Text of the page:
How the LA Riots Ignited a Generation of Young Activists
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(Editor’s note: In the 20 years since the Rodney King verdict, Los Angeles has redefined itself and the individuals participating in #IgniteLA: Uprising Remixed have been some of the city’s strongest thought leaders in this two-decade long metamorphosis. This Saturday, the League of Young Voters, Cashmere Agency and SCOPE will host #IgniteLA: Uprising Remixed, a celebration of community organizing in South Los Angeles since the Los Angeles Riots.)
It’s been 20 years, but the summer of 1992 is indelibly etched in my brain. While Los Angeles’ fiery rebellion happened 2,000 miles away from my stomping grounds on Milwaukee’s far northwest side, the rage that pushed South Central Los Angeles residents to tear up their communities was very familiar to me.
As a 14-year-old boy growing into his manhood in one of America’s most segregated cities, I understood very well that people of color faced unprecedented discrimination. By the time I graduated the 8th grade, street gangs, police brutality, and a rapid uptick of violent crime became prominent features of my midwestern hometown. In many ways, Milwaukee was just like Compton, Watts and every other black and brown working class neighborhood in California’s most densely-populated county.
But it wasn’t just the Rodney King verdict and its violent aftermath that resonated with me. The hip-hop music emanating from South Central Los Angeles stirred my and my friends’ souls and challenged us to think critically about our surroundings. At the time, murder and violent drug deals weren’t just fantasy tales spun by gifted lyricists, but consistent fixtures of urban life. Chuck D once said that hip-hop was the “CNN of urban America,” and for me and my friends, rappers like Ice Cube, Snoop Dogg and DJ Quik were rap’s top anchormen.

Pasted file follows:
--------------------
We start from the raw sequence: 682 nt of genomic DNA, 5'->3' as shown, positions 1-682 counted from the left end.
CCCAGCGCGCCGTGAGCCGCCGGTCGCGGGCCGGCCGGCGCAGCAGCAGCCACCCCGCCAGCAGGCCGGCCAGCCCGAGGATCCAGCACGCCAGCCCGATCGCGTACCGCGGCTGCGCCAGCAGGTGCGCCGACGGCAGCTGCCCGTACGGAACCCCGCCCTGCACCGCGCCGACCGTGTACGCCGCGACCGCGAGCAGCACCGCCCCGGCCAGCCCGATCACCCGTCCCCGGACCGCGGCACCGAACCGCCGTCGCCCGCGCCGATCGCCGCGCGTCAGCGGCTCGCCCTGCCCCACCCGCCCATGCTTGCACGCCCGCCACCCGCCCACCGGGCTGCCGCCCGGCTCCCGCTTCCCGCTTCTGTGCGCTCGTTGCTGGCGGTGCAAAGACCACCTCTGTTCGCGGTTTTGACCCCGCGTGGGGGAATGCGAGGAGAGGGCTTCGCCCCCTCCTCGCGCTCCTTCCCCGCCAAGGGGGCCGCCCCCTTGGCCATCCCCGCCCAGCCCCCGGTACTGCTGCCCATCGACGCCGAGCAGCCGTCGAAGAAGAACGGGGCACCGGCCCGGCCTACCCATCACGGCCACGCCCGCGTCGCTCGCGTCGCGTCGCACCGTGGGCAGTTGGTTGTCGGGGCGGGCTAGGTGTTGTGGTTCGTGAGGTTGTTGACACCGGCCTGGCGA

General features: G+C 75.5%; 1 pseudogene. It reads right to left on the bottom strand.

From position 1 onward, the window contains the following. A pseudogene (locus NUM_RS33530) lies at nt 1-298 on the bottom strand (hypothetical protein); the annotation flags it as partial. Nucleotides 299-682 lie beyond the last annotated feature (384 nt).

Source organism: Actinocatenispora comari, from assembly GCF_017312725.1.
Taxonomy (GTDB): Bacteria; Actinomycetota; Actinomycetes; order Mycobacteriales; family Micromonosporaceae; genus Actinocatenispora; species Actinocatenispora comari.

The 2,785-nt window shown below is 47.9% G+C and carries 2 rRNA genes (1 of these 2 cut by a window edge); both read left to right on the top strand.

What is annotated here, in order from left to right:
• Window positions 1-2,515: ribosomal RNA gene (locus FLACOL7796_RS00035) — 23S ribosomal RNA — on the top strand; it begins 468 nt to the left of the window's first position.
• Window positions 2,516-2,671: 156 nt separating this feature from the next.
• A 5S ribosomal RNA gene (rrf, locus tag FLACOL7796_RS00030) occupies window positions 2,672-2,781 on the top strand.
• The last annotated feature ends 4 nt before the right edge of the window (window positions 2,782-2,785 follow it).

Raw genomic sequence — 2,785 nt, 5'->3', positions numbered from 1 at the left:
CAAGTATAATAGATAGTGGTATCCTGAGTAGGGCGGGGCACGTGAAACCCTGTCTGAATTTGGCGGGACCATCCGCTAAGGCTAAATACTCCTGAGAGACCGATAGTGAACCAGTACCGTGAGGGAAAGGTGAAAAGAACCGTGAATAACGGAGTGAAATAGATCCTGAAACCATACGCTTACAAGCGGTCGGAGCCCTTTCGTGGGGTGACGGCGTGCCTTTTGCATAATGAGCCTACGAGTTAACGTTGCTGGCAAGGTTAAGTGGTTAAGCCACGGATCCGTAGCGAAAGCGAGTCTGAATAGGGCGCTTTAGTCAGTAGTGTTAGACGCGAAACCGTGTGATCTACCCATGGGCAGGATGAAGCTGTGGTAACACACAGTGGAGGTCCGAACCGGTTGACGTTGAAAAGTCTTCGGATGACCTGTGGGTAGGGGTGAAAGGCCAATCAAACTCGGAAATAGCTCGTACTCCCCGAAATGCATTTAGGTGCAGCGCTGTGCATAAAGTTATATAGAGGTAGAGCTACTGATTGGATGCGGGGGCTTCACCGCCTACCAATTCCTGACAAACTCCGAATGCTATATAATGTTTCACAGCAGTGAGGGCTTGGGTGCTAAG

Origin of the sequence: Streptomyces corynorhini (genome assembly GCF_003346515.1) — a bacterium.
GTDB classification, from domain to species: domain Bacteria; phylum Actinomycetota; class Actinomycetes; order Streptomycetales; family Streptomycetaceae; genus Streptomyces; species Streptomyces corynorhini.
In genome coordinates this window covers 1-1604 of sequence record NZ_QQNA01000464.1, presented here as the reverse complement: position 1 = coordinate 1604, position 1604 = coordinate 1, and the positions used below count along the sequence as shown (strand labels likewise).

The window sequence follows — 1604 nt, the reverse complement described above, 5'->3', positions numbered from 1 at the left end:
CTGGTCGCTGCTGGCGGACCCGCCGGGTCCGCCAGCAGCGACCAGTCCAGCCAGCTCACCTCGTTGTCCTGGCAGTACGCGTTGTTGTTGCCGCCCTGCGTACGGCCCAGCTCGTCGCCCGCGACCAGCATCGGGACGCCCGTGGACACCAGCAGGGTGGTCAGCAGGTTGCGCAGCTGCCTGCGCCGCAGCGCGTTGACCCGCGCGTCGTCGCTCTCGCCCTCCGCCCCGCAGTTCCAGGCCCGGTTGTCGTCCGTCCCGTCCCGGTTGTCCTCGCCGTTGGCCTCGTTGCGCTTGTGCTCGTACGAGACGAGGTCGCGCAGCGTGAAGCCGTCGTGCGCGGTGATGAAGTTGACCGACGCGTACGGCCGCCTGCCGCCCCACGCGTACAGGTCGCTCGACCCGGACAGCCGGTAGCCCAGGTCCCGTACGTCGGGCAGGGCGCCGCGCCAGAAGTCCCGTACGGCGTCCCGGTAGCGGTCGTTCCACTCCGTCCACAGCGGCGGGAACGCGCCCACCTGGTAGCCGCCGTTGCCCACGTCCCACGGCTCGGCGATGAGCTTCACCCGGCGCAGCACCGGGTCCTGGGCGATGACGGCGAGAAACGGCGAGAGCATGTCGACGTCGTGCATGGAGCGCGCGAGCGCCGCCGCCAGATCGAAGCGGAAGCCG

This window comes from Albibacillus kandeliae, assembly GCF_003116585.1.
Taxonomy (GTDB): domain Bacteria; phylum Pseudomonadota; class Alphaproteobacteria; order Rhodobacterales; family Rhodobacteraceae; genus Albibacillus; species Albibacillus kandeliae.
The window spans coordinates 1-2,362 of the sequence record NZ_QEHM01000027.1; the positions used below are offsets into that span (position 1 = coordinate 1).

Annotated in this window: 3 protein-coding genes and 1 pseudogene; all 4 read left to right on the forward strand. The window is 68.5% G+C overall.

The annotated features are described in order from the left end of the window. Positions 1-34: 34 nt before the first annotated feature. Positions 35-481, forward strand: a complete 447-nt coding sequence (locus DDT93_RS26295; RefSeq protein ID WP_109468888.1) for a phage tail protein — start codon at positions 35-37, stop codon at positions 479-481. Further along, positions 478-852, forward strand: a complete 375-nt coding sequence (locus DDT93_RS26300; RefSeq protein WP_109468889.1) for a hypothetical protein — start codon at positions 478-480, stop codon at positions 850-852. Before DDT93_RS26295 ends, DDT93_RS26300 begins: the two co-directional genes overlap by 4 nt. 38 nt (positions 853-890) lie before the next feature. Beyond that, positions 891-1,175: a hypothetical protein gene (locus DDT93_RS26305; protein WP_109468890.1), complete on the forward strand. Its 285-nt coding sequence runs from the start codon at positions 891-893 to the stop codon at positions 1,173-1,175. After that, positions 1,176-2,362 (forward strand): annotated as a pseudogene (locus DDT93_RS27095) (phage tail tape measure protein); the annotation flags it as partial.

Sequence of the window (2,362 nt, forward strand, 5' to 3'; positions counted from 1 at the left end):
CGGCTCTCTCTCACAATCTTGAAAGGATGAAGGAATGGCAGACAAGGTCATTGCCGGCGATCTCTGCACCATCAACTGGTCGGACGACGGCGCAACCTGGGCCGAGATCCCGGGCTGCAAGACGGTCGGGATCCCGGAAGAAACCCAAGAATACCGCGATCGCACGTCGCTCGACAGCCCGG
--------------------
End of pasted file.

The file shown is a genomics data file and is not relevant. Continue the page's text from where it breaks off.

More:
While mainstream America may have labeled hip-hop a nuisance, the heavy basslines and groovy melodies of Los Angeles gangster music became the soundtrack of my youth. The stories were familiar and the contradictory messages of economic self-determination and hopeless nihilism made sense as I saw my friends and family members risking bids in the penitentiary to resist the economic hardships that were spurred on by the growing levels of African-American unemployment. For most of America, 1992 was defined by the young upstart presidential candidate Bill Clinton beating the conservative incumbent President George Bush. For me and my crew, that summer was all about competing to see whose boombox could play Ice Cube’s classic record, “Death Certificate” the loudest.
In 2000, I moved to Los Angeles to attend graduate school at the University of Los Angeles California. Torn between my love of music and my quest for higher learning, I spent just as much time studying as I did writing about and interviewing the West Coast’s biggest legends for rap magazines like The Source and Vibe. The world was opening up to me, and my campus life was juxtaposed between studying the non-violent movements of the ‘50s and ‘60s as a research assistant with UCLA’s Labor Center, and maintaining a professional decorum as marijuana smoke wafted through the air of a rap legends’ home or movie trailer. For some reason, these two completely different scenes made sense to me, and even though they rarely intertwined, they both inspired me to become a full-time grassroots organizer.
If there was anything that I learned during my time on the West Coast, it’s that the people of the now-rebranded South Los Angeles are resilient. Far from the stereotypical images seen in West Coast hood flicks and rap videos, working people of color and organizations that represent them are reshaping their socio-economic realities through direct advocacy and grassroots organizing.